Jan 31 2020. views 109
This year, people around the world are celebrating the 250th birthday of Ludwig van Beethoven, one of the world’s most phenomenal composers of classical music. Beethoven has inspired many musicians around the world and his work has successfully travelled centuries ahead, even after his death.
The Symphony Orchestra of Sri Lanka (SOSL) has decided to bring the celebration to Sri Lanka as well, honouring the great musical legend and his incomparable commitment to music. The Chamber Music concert titled “Celebrating Beethoven” will take place on the 31st January, 2020, at 7. 30 pm at the Lionel Wendt Theatre where four musicians will be presenting three well-known chamber works.
Piano Sonata no. 30, Op. 109 will be performed by Soundarie David-Rodrigo, Violin Sonata no. 5, Op, 24 (“Spring”) by Nilupul Silva and Soundarie David-Rodrigo, and Clarinet Trio in B-flat, Op. 11 by Soundarie David-Rodrigo, Ajit Abeysekera (clarinet) and Tamara Holsinger (cello).
1. How long have you been performing with the Symphony Orchestra?
It’s been a long time - well over 25 years. It has been a great experience as playing in orchestra teaches you so much more when it comes to classical music and all the major works that have been composed for orchestra.
2. What is your view on the place of Classical music at present in Sri Lanka?
Well, there seems to be a lot happening.Many are taking to classical music, choirs and orchestras, but it really is important to look into details when one is attempting large works, and for me personally, there is no end to learning. Just preparing for this concert was a learning experience for me.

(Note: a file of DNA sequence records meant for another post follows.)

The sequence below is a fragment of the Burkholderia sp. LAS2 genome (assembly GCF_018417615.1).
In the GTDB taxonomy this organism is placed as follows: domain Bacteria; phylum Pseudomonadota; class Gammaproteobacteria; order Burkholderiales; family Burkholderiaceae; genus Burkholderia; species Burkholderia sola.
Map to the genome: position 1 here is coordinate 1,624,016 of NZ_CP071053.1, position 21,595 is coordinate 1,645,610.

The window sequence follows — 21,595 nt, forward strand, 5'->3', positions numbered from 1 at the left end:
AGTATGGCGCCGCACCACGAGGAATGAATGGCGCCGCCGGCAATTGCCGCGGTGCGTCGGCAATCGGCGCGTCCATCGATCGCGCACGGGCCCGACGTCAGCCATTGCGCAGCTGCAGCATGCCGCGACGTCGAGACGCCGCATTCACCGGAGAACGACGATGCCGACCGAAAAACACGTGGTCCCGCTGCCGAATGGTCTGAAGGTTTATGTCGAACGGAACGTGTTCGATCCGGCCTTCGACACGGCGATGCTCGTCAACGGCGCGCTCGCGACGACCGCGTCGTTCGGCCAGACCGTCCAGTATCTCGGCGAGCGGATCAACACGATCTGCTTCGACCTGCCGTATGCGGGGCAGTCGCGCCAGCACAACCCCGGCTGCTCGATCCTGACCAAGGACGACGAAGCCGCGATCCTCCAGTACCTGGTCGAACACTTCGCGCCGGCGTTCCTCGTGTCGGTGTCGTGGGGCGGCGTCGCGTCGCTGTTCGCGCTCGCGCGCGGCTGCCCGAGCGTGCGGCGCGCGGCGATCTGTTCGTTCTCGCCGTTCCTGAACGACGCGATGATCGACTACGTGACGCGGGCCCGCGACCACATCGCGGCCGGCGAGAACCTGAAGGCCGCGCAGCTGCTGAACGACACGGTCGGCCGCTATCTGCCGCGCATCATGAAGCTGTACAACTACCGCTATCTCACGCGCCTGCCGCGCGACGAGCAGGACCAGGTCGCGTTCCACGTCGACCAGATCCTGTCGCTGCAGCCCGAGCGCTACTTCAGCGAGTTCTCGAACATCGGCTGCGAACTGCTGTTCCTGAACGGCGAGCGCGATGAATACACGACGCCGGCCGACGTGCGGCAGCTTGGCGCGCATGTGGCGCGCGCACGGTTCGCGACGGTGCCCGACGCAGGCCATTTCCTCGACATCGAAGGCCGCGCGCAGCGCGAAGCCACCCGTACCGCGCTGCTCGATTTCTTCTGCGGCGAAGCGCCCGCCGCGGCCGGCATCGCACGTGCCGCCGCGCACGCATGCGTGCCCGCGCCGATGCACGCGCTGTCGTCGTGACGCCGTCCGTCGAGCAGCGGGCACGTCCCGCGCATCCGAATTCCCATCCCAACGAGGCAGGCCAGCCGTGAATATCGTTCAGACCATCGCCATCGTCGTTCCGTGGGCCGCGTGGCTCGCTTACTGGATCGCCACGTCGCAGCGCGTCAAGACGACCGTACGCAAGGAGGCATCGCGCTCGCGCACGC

Of course, we do not have much emphasis for Classical music in this country despite having a lot of talent, and getting sponsors for a Classical Music Concert, as opposed to say a pop concert, or even sports, is really very hard. So, I do hope that there will be more support for classical music in this country in the future.
3. How has Beethoven’s music influenced you as a musician?
I think I was blessed to have been introduced to some of Beethoven's larger works for the piano at a very early stage in life.I am one of those who prefer composers of the Romantic Era, and in many ways studying Beethoven's works, from his early works to the later works, made me understand the transition from the Classical to the Romantic Period better. Also studying about Beethoven as a composer, his life story, the many frustrations and obstacles he encountered in life made his music even more meaningful to me.
1. How long have you been playing the violin and how has it influenced your life?
I took up the violin from the age of 6 and fell in love with it to such an extent that I decided to make a career out of it.
2. What is the importance of celebrating Beethoven’s 250th anniversary?